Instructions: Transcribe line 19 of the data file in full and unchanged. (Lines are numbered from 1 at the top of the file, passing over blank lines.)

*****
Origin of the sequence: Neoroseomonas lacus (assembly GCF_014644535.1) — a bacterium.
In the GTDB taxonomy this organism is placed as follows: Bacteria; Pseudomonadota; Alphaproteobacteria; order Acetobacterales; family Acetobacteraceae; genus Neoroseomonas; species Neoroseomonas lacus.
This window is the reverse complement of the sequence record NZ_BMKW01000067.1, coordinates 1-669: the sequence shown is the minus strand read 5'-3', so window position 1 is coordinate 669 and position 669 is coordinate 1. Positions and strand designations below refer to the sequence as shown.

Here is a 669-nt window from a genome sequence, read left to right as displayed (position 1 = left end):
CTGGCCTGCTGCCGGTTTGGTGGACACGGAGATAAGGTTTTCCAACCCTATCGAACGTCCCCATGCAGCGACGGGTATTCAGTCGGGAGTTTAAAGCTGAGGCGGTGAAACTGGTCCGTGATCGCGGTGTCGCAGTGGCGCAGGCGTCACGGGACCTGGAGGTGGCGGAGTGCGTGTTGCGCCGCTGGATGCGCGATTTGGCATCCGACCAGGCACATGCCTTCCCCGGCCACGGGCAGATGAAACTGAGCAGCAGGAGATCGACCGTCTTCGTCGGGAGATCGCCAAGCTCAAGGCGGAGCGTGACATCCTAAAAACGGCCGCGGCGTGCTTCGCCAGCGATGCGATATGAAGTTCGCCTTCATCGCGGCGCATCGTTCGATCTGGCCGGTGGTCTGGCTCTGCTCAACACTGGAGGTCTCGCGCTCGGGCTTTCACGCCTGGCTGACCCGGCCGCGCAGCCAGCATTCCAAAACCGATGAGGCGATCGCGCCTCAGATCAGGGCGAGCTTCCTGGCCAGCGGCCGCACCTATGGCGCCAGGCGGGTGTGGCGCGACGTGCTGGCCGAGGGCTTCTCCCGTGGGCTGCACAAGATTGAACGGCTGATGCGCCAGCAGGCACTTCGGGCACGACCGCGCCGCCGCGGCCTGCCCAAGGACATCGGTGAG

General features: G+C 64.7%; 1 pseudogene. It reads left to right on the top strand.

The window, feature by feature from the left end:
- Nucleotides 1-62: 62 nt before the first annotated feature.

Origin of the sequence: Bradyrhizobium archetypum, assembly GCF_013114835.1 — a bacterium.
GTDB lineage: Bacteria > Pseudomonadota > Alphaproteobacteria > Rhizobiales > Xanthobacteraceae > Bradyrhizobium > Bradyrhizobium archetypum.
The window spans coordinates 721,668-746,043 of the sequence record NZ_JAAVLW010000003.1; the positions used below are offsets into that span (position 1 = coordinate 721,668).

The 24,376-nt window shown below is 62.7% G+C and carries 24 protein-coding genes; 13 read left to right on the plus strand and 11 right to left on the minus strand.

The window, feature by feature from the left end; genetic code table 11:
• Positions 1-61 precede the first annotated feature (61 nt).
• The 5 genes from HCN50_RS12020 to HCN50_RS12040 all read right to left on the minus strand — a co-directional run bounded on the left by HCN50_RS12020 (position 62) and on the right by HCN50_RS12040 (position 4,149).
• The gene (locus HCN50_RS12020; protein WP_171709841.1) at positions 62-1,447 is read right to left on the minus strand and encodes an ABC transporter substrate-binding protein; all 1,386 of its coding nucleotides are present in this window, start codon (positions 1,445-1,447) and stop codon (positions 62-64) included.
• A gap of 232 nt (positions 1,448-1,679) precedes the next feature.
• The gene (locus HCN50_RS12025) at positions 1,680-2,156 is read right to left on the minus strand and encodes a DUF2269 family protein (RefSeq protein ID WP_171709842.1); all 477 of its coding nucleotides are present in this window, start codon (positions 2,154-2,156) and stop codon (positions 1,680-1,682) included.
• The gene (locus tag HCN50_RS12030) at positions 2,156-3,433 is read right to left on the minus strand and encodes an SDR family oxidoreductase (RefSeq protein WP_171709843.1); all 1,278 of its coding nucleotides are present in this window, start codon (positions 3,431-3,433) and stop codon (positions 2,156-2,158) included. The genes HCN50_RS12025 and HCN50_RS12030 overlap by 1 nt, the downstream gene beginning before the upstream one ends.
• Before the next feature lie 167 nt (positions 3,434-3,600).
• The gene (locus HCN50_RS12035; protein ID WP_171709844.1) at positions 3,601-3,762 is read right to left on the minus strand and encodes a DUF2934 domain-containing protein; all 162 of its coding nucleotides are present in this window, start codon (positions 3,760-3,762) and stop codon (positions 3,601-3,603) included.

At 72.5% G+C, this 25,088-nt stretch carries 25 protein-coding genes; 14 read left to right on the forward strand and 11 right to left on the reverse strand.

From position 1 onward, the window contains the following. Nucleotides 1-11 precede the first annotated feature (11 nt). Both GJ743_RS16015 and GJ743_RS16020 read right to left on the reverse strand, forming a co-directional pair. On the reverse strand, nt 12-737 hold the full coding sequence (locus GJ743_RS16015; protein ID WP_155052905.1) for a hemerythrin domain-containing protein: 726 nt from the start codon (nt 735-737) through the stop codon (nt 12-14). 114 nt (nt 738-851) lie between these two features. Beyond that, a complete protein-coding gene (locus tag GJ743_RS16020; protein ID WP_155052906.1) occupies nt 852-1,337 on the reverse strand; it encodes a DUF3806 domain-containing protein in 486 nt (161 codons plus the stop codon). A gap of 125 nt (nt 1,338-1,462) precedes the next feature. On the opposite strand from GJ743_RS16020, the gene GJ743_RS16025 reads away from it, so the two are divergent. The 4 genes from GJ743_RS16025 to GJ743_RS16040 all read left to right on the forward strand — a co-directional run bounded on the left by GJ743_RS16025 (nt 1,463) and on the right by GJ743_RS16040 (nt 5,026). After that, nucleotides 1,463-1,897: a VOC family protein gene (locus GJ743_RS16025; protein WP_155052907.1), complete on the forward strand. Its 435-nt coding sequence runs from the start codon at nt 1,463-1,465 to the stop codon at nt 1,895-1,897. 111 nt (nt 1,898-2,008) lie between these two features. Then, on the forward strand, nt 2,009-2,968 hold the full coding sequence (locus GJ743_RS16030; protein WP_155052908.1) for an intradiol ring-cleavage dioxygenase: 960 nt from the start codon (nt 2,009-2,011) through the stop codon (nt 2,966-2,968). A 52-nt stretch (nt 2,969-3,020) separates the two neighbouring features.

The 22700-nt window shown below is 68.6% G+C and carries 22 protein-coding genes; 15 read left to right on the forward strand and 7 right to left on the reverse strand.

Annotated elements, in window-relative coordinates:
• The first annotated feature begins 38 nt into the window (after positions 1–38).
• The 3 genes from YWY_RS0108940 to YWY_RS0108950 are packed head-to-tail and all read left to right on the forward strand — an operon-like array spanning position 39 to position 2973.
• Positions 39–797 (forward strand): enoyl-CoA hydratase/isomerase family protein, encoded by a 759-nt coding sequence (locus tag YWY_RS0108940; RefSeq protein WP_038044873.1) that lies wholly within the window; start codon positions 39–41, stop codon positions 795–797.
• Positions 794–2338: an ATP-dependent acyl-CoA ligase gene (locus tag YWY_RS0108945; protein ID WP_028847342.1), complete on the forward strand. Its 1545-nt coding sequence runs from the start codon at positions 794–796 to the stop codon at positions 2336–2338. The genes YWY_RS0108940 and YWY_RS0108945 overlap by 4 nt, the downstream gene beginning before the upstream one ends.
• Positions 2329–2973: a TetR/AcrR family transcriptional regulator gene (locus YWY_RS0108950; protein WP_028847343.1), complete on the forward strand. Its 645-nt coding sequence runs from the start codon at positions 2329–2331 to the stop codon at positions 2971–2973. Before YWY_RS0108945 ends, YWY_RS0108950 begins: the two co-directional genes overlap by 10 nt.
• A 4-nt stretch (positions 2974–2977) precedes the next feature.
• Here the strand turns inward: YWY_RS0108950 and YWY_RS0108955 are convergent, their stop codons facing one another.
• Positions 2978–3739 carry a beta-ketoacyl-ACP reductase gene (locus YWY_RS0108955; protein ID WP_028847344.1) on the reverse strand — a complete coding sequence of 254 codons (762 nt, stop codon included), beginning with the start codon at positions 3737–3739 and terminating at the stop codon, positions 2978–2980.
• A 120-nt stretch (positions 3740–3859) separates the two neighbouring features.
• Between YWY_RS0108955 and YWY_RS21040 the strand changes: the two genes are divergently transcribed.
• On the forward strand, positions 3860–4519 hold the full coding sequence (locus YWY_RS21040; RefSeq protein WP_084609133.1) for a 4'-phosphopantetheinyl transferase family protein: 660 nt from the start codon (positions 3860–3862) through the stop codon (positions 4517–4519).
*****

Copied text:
• The gene (locus tag HCN50_RS12030) at positions 2,156-3,433 is read right to left on the minus strand and encodes an SDR family oxidoreductase (RefSeq protein WP_171709843.1); all 1,278 of its coding nucleotides are present in this window, start codon (positions 3,431-3,433) and stop codon (positions 2,156-2,158) included. The genes HCN50_RS12025 and HCN50_RS12030 overlap by 1 nt, the downstream gene beginning before the upstream one ends.